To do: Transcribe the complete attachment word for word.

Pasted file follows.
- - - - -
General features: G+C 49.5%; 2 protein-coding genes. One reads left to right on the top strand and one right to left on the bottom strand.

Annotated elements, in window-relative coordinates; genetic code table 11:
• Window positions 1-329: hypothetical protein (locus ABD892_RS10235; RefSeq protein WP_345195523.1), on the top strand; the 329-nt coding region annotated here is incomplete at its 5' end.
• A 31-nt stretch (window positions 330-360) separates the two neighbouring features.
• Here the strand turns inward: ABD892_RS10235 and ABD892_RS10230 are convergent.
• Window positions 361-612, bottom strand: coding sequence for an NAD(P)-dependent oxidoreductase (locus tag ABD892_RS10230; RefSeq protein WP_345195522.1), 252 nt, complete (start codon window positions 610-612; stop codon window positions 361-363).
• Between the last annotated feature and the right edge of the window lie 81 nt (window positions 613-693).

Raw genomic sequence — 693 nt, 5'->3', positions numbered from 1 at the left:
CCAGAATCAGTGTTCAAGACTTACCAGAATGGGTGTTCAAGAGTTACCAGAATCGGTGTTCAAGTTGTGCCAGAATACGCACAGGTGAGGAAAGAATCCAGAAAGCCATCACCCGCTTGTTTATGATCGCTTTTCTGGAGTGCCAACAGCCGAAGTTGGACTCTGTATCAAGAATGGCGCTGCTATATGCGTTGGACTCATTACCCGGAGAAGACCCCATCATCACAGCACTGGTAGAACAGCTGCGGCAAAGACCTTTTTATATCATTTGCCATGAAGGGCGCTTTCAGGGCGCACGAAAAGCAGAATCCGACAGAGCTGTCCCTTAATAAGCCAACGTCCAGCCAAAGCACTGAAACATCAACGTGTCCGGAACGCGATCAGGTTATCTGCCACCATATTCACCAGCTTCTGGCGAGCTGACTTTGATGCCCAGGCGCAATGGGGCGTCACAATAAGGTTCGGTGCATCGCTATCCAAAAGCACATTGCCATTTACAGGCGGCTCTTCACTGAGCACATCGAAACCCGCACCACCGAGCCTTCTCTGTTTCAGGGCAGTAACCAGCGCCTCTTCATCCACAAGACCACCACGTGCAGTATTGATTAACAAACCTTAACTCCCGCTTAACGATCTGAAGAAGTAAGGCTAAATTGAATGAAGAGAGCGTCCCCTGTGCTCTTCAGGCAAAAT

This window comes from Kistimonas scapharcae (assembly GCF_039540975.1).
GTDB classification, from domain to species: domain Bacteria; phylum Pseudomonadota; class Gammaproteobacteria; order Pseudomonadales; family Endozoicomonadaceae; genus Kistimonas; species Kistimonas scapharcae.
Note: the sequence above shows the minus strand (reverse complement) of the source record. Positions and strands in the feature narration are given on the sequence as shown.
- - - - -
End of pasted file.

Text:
General features: G+C 49.5%; 2 protein-coding genes. One reads left to right on the top strand and one right to left on the bottom strand.

Annotated elements, in window-relative coordinates; genetic code table 11:
• Window positions 1-329: hypothetical protein (locus ABD892_RS10235; RefSeq protein WP_345195523.1), on the top strand; the 329-nt coding region annotated here is incomplete at its 5' end.
• A 31-nt stretch (window positions 330-360) separates the two neighbouring features.
• Here the strand turns inward: ABD892_RS10235 and ABD892_RS10230 are convergent.
• Window positions 361-612, bottom strand: coding sequence for an NAD(P)-dependent oxidoreductase (locus tag ABD892_RS10230; RefSeq protein WP_345195522.1), 252 nt, complete (start codon window positions 610-612; stop codon window positions 361-363).
• Between the last annotated feature and the right edge of the window lie 81 nt (window positions 613-693).

Raw genomic sequence — 693 nt, 5'->3', positions numbered from 1 at the left:
CCAGAATCAGTGTTCAAGACTTACCAGAATGGGTGTTCAAGAGTTACCAGAATCGGTGTTCAAGTTGTGCCAGAATACGCACAGGTGAGGAAAGAATCCAGAAAGCCATCACCCGCTTGTTTATGATCGCTTTTCTGGAGTGCCAACAGCCGAAGTTGGACTCTGTATCAAGAATGGCGCTGCTATATGCGTTGGACTCATTACCCGGAGAAGACCCCATCATCACAGCACTGGTAGAACAGCTGCGGCAAAGACCTTTTTATATCATTTGCCATGAAGGGCGCTTTCAGGGCGCACGAAAAGCAGAATCCGACAGAGCTGTCCCTTAATAAGCCAACGTCCAGCCAAAGCACTGAAACATCAACGTGTCCGGAACGCGATCAGGTTATCTGCCACCATATTCACCAGCTTCTGGCGAGCTGACTTTGATGCCCAGGCGCAATGGGGCGTCACAATAAGGTTCGGTGCATCGCTATCCAAAAGCACATTGCCATTTACAGGCGGCTCTTCACTGAGCACATCGAAACCCGCACCACCGAGCCTTCTCTGTTTCAGGGCAGTAACCAGCGCCTCTTCATCCACAAGACCACCACGTGCAGTATTGATTAACAAACCTTAACTCCCGCTTAACGATCTGAAGAAGTAAGGCTAAATTGAATGAAGAGAGCGTCCCCTGTGCTCTTCAGGCAAAAT

This window comes from Kistimonas scapharcae (assembly GCF_039540975.1).
GTDB classification, from domain to species: domain Bacteria; phylum Pseudomonadota; class Gammaproteobacteria; order Pseudomonadales; family Endozoicomonadaceae; genus Kistimonas; species Kistimonas scapharcae.
Note: the sequence above shows the minus strand (reverse complement) of the source record. Positions and strands in the feature narration are given on the sequence as shown.